Perfect for reluctant readers, the books have short chapters that allow children to pick them up and put them down whenever suits them. With great story telling and plenty of gore, these books entertain before they educate and provide a fantastic means of getting kids genuinely interested in history.

#17 Esio Trot – Roald Dahl

The story of clever old Mr Hoppy who tricks Mrs Silver into believing her pet tortoise Alfie is growing dramatically bigger every week has been a Roald Dahl favourite for many children. With a sense of magic and trickery to it, kids love being in on Mr Hoppy’s trick and delight in reading his clever “magic spell” – ‘Esio Trot, Esio Trot, Teg Reggib Reggib!’

“Esio trot and the giraffe the pelly and me by Roald Dahl are recent favourites. When my girls were younger they loved the hungry caterpillar by Eric carle and going on a bear hunt and room on a broom #whsbookmarks #booksforu11s” – Laura Jackson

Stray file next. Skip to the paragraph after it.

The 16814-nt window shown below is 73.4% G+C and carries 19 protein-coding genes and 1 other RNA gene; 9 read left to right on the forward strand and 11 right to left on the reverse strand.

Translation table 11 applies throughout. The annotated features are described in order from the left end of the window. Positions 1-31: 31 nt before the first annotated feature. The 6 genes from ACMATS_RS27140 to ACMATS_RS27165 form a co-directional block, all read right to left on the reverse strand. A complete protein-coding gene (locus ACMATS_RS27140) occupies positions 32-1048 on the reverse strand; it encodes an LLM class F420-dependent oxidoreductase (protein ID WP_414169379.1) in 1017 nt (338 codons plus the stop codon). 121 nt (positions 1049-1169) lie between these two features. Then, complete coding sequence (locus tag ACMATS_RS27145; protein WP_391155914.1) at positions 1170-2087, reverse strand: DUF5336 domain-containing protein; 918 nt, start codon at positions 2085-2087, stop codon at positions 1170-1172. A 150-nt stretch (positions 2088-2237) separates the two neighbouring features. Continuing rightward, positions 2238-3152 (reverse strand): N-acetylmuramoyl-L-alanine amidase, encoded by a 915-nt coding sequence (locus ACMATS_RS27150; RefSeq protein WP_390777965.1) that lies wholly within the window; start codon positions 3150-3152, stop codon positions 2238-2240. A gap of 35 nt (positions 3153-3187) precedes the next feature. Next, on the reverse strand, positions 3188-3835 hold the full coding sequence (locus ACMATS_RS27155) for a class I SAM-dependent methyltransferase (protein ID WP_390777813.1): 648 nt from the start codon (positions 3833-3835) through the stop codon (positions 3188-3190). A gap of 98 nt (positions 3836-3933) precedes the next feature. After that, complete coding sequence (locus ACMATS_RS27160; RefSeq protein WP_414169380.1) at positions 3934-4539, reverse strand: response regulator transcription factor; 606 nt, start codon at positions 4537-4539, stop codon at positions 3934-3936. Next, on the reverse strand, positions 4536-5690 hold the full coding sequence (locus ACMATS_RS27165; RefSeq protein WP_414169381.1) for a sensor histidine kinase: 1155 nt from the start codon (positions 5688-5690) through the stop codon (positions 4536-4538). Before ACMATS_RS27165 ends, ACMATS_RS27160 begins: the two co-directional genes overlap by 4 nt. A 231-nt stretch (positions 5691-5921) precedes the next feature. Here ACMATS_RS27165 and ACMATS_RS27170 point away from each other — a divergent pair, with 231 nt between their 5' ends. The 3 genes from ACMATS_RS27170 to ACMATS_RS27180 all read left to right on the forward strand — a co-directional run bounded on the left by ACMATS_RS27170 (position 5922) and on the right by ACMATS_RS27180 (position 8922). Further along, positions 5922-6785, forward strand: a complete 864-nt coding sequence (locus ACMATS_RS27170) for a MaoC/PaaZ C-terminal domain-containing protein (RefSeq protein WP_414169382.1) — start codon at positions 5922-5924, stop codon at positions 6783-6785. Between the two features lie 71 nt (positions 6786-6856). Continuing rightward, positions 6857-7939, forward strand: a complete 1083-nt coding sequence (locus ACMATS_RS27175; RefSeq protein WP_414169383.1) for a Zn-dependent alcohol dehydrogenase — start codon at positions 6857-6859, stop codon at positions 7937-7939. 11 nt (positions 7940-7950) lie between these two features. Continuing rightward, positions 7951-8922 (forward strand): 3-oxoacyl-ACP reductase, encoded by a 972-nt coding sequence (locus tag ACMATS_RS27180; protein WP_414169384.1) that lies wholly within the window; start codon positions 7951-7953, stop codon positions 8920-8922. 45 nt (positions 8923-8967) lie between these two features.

As many of you have confirmed in your votes, Roald Dahl is a master of children’s books and his funny tales nurture many children’s passion for reading throughout primary school.

#16 Demon Dentist – David Walliams

Since David Walliams demonstrated his talent for children’s literature with his first release ‘The Boy in the Dress’ back in 2008, he has received many favourable comparisons with Roald Dahl for his humour and whimsy. Having worked with Quentin Blake and later Tony Ross, the books are perfectly tailored towards the same age range and make ideal books to add to a Roald Dahl fan’s bookshelf.

“Demon Dentist by David Walliams all his books are very funny with great illustrations #WHSbookmarks #BooksforU11s” – Jane McClelland

Demon Dentist was released in 2013 and was immediately a huge hit as children delved into the mystery of who was leaving creepy crawlies under children’s pillows after they left a tooth there the night before.

#15 Charlie and the Chocolate Factory – Roald Dahl

Perhaps one of the best known Roald Dahl books, Charlie and the Chocolate Factory has been adapted into two hugely successful films and had many children dreaming of the day they’d find a golden ticket.

“The first book my children (Jacob age 6 & Grace age 4) got really excited about and couldn’t wait for the next chapter was – Charlie and the chocolate factory Roald Dahl it will always be a special book for me now because I will always picture their excited faces as they got involved in the story 🙂 Roald Dahl seems to be a very popular choice in a lot of house holds and rightly so. #WHSBOOKMARKS #BOOKSFORU11S” – Laura Gaskell